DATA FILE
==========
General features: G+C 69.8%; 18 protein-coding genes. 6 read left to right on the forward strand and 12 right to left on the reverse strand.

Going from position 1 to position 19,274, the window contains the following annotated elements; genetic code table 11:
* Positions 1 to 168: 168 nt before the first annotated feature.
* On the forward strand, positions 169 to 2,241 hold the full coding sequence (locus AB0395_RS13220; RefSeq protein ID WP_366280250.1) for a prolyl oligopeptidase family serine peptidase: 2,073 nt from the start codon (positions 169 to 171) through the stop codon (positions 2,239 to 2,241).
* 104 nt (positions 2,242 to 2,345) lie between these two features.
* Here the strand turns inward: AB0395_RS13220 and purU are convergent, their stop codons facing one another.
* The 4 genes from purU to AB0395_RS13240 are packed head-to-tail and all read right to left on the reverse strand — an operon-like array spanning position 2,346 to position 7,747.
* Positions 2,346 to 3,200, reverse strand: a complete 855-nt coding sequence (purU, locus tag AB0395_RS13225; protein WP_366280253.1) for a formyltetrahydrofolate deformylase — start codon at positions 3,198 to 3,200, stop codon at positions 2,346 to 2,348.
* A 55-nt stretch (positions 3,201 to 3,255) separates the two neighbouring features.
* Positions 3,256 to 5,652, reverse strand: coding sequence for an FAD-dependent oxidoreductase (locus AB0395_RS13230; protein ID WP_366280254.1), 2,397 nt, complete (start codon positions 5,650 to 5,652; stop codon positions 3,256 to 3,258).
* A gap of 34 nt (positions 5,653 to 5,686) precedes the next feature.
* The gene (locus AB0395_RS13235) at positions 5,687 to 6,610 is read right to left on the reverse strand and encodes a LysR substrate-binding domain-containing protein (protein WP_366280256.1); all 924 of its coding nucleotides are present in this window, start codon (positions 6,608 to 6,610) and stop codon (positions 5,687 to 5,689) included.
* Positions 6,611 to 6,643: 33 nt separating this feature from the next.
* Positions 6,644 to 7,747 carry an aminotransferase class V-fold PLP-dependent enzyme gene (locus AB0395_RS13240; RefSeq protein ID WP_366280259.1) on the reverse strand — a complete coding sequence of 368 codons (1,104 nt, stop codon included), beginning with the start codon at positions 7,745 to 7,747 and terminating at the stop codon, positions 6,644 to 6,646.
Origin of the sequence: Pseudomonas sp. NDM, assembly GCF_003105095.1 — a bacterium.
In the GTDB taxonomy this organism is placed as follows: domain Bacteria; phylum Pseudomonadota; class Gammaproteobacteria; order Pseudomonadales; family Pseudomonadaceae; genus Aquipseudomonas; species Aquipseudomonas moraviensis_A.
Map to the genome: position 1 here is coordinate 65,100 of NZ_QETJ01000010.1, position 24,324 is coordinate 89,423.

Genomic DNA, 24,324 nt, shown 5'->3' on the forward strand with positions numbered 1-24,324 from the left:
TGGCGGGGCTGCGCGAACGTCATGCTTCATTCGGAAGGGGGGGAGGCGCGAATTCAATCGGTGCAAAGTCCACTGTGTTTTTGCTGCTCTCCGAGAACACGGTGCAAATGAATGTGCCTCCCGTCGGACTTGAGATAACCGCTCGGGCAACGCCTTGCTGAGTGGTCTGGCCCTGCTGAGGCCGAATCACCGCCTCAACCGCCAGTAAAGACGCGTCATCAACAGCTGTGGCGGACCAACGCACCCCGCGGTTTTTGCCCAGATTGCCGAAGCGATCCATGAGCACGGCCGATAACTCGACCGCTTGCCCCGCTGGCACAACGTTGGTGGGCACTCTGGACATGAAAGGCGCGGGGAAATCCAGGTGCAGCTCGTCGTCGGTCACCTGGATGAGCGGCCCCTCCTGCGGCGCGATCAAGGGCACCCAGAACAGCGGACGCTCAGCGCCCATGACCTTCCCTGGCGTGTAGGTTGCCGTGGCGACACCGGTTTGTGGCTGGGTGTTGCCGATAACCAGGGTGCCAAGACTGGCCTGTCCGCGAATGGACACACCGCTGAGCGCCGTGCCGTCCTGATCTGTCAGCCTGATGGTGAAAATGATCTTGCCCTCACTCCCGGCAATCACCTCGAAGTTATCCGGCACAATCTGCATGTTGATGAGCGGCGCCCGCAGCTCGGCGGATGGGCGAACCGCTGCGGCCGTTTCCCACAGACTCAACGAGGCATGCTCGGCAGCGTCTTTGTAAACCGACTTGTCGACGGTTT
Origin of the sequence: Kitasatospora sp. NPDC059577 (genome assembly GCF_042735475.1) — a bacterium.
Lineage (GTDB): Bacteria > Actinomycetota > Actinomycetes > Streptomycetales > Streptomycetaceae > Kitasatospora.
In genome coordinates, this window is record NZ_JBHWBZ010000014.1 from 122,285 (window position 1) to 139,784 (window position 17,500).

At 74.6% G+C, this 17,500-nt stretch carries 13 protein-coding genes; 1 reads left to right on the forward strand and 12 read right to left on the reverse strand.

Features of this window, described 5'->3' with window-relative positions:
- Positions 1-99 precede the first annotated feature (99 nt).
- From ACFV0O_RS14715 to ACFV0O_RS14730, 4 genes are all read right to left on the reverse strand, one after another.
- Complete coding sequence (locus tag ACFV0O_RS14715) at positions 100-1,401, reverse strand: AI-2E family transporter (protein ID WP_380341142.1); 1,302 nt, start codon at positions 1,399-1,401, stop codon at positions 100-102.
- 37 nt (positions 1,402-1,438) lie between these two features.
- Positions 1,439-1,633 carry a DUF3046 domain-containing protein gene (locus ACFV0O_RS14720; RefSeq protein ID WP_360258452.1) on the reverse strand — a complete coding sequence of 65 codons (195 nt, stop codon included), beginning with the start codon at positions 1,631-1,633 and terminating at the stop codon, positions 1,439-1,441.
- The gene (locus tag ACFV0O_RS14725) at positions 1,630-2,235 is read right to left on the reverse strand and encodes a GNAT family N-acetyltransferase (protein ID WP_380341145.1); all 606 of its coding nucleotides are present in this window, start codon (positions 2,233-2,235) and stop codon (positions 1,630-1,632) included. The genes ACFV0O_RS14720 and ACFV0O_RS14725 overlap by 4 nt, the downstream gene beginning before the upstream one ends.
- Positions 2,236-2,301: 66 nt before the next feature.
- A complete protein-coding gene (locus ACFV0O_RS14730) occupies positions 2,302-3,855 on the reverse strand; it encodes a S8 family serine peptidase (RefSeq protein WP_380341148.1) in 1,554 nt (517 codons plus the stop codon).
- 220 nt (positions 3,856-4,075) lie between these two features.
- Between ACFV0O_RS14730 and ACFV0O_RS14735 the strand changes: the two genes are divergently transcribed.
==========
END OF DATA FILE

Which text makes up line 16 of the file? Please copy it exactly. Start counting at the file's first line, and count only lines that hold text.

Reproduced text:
In the GTDB taxonomy this organism is placed as follows: domain Bacteria; phylum Pseudomonadota; class Gammaproteobacteria; order Pseudomonadales; family Pseudomonadaceae; genus Aquipseudomonas; species Aquipseudomonas moraviensis_A.